Summit Academy event brings together community, donations for school improvementAug 18, 2021 01:36PM ● By Julie Slama
Principal Lindy Hatch was duct taped to a wall as an incentive to students to raise funds for the school. (Photo courtesy of Summit Academy)
By Julie Slama | [email protected]
This fall, there may be more security cameras at Summit Academy, thanks to the Warriorpalooza event held this past spring.
Bringing together the beloved Jogapalooza, which was the school’s annual fundraiser for 11 years, with its new fundraising event, in its second year, Warriorpalooza, was a fun success, said Summit Principal Lindy Hatch.
“The students ran around our track, but had to go through obstacles along the way,” she said. “The students loved it.”
Fifth-grade teacher Victoria Scott said that many students opted to do the course, which included a tire run, army crawl, weaving in and out of cones, hopscotch, basketball shooting, a limbo and other activities, several times during their 45 minutes on the field. At the end of the course, students were sprayed with water.
“It was kind of to see how many times they could do it in a certain amount of time,” she said, adding that afterward, the students had a dance party on the school field.
The event raised about $17,000 in contributions, which will not only help with the increased security, but also update the baseball field and add tables and benches by the junior high field, Hatch said.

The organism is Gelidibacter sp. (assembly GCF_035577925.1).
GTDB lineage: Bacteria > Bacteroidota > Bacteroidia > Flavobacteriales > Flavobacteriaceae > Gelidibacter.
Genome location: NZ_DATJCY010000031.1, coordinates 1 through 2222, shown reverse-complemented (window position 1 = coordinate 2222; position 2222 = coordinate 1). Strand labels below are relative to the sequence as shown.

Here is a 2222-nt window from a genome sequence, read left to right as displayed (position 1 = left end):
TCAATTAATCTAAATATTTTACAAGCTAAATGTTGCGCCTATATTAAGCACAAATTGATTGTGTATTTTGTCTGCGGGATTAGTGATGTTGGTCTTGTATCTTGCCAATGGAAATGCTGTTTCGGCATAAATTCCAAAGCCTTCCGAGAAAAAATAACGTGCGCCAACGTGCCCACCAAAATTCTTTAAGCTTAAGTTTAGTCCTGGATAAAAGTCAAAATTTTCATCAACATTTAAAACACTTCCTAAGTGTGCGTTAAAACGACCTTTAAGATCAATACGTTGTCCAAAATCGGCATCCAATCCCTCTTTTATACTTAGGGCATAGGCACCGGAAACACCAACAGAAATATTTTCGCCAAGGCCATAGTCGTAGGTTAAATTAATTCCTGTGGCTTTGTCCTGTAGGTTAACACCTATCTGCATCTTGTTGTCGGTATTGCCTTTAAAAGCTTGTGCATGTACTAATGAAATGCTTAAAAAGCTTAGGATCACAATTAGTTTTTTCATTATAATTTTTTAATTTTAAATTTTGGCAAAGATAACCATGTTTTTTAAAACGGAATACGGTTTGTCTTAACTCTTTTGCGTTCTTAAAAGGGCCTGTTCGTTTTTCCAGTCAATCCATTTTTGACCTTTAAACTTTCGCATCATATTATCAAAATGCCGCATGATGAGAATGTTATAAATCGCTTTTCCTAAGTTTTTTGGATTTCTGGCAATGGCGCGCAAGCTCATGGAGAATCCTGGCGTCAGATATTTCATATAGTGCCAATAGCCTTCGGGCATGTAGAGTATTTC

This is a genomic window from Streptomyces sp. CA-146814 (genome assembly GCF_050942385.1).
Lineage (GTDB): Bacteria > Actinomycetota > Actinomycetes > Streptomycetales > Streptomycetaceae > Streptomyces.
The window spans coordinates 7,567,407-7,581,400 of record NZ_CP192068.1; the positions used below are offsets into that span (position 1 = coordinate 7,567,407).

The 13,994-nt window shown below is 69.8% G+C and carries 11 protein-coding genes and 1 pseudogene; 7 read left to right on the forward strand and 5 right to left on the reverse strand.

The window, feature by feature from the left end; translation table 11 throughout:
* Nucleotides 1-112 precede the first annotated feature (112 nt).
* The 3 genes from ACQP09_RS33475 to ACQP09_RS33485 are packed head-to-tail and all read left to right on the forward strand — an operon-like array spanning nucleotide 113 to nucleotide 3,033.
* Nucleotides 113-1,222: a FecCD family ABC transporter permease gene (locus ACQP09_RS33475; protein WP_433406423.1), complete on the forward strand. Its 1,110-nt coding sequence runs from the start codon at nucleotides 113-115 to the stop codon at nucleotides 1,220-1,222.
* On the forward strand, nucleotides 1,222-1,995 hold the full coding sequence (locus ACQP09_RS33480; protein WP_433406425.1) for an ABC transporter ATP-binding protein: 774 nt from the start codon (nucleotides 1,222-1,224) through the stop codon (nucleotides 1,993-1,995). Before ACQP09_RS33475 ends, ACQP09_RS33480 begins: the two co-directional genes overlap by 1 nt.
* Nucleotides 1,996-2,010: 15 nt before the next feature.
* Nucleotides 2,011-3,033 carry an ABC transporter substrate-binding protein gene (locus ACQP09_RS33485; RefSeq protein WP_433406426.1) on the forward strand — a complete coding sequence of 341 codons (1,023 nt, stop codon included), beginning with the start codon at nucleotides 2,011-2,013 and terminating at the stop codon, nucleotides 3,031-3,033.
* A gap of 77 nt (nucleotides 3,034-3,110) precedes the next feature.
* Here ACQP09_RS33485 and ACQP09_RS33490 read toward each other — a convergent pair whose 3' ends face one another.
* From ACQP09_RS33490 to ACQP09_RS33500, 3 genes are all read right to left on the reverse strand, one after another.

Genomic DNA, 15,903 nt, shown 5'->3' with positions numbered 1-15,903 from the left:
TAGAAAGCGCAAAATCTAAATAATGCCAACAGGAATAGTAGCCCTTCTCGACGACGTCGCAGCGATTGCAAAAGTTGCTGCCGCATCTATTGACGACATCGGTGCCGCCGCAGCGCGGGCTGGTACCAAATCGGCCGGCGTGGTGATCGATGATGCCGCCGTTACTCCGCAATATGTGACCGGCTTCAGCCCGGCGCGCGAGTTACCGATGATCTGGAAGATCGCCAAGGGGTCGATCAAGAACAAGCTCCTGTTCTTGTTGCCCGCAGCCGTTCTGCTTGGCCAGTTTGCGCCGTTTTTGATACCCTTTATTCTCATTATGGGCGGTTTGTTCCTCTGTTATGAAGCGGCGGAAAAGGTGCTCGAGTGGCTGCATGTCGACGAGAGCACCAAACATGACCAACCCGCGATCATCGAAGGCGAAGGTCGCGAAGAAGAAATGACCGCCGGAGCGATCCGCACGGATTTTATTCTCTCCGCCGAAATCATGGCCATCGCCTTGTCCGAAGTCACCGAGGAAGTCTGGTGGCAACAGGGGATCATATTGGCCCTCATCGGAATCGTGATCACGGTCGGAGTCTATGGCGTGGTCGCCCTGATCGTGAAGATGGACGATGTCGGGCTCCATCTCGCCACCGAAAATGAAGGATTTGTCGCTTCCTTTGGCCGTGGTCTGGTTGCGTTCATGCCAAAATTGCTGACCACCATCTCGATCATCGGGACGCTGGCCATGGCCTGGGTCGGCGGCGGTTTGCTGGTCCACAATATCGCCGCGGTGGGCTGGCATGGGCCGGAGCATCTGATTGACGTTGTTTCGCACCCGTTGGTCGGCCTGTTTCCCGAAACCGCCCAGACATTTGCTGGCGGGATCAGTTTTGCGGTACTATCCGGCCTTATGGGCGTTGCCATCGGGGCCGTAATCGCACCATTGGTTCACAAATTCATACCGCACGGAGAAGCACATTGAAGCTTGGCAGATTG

Even though the amount was half of their goal, students still benefitted from half the event’s incentives, such as Assistant Principal Paul Lundberg promising to shave his hair and beard.
“We only reached halfway to our goal, so he shaved half his head and half of his beard,” Hatch said.
She took part in the incentives to raise funds as well. The names of all students that brought in $100 or more were added to a drawing to tape Hatch to the school wall. Eight students’ names—four from kindergarten through fourth and four from fifth through eighth grades—were drawn to help secure their principal.
“I was taped to the wall in the junior high atrium for all three lunches—and hour and a half—and outside the elementary building during loading,” she said.
Also new this year was water derbies rather than the traditional dunk tank. One part of the derby allowed students to throw balls to soak their teachers and administrators.
“It was much better than the dunk tank,” said Hatch, who taught at the school prior to being named principal this school year.
Another part of the water derby, Scott said, allowed two people to compete against each other to fill up the other person’s huge bucket as fast as they could. As soon as it was filled, it would tip over onto the competitor.
“The goal was to get more water filled in the other person’s bucket before they got you,” she said.
Last year, a fundraising event did not happen as school went into a soft closure during the COVID-19 pandemic. In previous years, funds have been used for technology upgrades to playground equipment.
Both previously and this year, the event included a dinner. With Jogapalooza, families purchased and ate a spaghetti dinner together the night before the fundraiser. This year, the Cinco de Mayo dinner was held a few weeks prior to Warriorpalooza, and families could pick up taco kits at the school to enjoy them at home together, Scott said.
Hatch said she appreciated the bonding that came about from the event.
“Like always, it was such a fun day,” she said. “It's a wonderful way to bring our community together.”